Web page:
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Is alcohol good or bad for your heart?


Is alcohol good or bad for your heart?

A glass of wine after work, a few drinks while you watch the game — what is the impact of alcohol consumption on heart health?
At first glance, research may appear mixed on whether alcohol helps or harms heart health. But there are common threads that researchers and doctors agree on: Excessive alcohol consumption is never a good idea, and if moderate alcohol consumption offers any benefits to heart health, those benefits are offset or outweighed by other, corresponding health risks.
“Everything in moderation,” says Allison DeVaux, a certified nurse practitioner at Tidelands Health Cardiology at Murrells Inlet.

If you don't drink, don't start

The Dietary Guidelines for Americans recommends that adults of legal drinking age choose not to drink or drink in moderation, which means an average of two drinks or less per day for men and one drink per day for women. A drink means 12 ounces of beer, 5 ounces of wine or 1.5 ounces of liquor.
DeVaux stresses the health benefits from drinking alcohol are slim to none. If you don’t drink, don’t start in an effort to improve your health.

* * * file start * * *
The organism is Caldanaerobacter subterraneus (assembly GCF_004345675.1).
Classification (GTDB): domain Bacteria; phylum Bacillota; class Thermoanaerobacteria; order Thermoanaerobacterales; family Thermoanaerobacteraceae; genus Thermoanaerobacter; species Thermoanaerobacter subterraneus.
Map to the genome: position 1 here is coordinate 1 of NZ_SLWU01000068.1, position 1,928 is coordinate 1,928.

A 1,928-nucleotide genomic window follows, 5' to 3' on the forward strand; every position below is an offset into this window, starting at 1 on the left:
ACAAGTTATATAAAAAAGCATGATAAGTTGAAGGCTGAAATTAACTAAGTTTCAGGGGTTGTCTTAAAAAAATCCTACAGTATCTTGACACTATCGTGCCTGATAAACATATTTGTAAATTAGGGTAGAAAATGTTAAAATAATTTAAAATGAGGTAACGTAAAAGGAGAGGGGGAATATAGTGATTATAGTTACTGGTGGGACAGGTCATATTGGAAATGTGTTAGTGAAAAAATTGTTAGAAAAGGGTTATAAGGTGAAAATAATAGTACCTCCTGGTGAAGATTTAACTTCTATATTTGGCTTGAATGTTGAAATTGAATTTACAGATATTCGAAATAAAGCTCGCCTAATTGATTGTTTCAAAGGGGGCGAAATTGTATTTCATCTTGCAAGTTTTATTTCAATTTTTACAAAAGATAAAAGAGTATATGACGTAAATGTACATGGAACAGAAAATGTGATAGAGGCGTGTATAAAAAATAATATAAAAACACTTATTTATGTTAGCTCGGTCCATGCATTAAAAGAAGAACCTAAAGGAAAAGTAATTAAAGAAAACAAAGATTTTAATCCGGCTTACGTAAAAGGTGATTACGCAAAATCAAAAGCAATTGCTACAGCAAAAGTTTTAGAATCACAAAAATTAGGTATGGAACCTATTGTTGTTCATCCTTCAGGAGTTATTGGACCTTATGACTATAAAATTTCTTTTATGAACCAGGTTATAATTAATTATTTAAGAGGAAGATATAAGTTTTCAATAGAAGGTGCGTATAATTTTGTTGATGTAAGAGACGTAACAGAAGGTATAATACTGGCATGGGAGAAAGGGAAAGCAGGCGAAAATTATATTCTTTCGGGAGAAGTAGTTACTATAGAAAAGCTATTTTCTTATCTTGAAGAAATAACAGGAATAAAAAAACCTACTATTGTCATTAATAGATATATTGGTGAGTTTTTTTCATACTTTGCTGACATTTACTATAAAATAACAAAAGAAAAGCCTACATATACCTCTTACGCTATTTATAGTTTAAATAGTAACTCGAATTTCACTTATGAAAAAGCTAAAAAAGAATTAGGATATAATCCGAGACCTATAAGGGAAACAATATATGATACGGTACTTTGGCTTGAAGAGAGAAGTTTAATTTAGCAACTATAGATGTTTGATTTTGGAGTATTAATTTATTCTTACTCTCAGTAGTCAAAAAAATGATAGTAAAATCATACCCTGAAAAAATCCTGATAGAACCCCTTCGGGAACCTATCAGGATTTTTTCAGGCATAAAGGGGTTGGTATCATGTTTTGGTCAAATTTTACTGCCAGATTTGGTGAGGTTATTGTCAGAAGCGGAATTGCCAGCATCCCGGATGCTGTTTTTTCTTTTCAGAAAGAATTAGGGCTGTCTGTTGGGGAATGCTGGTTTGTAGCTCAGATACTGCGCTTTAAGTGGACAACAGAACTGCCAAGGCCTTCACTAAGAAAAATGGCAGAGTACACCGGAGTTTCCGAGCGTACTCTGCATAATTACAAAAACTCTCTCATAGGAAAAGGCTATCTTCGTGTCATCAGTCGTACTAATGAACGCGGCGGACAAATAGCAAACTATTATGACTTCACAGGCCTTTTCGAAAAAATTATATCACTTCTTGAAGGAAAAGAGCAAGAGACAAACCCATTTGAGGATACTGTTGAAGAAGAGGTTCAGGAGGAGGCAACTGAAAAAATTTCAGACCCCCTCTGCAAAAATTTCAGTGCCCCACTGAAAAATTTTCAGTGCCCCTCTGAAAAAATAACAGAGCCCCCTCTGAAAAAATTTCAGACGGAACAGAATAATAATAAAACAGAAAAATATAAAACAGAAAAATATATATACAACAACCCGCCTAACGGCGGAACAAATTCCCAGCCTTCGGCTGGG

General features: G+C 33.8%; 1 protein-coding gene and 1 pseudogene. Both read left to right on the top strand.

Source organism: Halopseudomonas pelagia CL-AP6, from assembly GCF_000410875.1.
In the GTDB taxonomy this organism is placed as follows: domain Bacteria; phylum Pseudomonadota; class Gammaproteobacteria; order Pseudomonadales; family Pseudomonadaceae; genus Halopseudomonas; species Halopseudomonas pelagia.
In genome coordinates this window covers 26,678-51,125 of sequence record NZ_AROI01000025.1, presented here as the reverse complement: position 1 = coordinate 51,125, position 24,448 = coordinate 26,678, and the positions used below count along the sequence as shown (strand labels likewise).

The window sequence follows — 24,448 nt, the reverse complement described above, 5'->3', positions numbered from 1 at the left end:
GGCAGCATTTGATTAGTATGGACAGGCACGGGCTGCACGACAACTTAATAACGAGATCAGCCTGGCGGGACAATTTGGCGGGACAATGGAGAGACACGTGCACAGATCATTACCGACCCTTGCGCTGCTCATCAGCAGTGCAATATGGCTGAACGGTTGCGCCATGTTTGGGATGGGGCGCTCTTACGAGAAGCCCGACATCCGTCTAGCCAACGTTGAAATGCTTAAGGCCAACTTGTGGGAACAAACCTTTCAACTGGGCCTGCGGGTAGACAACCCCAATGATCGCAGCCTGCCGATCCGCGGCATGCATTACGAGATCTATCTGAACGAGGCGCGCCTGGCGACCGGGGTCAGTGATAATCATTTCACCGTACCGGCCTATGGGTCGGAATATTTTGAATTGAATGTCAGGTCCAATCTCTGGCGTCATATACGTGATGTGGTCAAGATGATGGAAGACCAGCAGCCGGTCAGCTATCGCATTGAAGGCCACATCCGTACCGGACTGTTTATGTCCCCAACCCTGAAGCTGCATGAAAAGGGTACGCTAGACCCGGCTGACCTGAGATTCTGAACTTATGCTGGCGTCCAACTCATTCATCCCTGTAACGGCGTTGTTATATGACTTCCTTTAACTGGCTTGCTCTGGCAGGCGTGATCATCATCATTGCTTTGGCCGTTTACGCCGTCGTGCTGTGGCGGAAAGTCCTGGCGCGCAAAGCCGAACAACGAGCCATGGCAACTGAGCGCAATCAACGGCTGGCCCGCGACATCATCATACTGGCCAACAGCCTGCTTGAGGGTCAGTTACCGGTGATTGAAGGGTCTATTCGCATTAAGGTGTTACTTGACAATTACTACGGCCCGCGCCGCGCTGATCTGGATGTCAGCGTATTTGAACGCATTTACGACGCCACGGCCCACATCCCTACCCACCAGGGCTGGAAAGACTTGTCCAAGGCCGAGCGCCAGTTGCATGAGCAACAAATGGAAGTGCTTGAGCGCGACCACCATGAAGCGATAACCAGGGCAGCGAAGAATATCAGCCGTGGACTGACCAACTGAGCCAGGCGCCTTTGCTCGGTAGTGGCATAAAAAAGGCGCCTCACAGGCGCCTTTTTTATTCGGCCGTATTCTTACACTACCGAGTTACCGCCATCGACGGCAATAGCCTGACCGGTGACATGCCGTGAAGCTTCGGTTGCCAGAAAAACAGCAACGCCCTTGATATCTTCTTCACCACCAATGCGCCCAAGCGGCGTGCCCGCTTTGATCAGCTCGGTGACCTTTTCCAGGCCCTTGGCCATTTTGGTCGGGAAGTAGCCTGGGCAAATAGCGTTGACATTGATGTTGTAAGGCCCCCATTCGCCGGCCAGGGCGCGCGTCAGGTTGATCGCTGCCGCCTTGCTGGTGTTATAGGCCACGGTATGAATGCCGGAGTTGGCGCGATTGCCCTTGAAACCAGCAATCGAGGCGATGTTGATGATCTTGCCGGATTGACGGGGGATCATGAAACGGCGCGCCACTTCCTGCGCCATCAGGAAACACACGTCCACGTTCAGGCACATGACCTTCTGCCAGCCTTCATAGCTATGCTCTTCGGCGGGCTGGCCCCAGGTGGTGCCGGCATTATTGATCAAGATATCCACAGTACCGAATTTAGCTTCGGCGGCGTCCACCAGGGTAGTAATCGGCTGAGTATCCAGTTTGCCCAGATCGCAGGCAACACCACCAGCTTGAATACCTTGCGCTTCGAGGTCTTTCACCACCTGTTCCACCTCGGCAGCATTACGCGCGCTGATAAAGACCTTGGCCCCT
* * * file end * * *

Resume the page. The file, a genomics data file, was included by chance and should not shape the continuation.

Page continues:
“A lot of people think that red wine is heart healthy,” she says. “That’s a misconception.”

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There has not been a study that definitively proves drinking red wine has health benefits, according to the American Heart Association. Any perceived benefits — like an increase in good cholesterol levels or potential reduction of heart disease — could be achieved by exercising and eating healthy.
The Heart Association’s position is supported by a major global study that examined the health effects of alcohol consumption on people in 195 countries over a 26-year period. The study found alcohol may reduce heart disease risk, but any potential benefit was outweighed by increased risks for cancer and other diseases.
“Our results show that the safest level of drinking is none,” the report states.

Risks of heavy drinking

People who drink excessively or those with pre-existing heart conditions have to be particularly careful, DeVaux says.
Excessive drinking can lead to high blood pressure, heart failure and stroke, among other issues. Patients who already have cardiomyopathy, atrial fibrillation or hypertension should avoid alcohol.
Otherwise, for most people, a drink every now and then will have little or no negative impact on long-term health, DeVaux says, but it won’t help, either.

Allison DeVaux is a certified nurse practitioner who provides care at Tidelands Health Cardiology at Murrells Inlet. She is accepting new patients.

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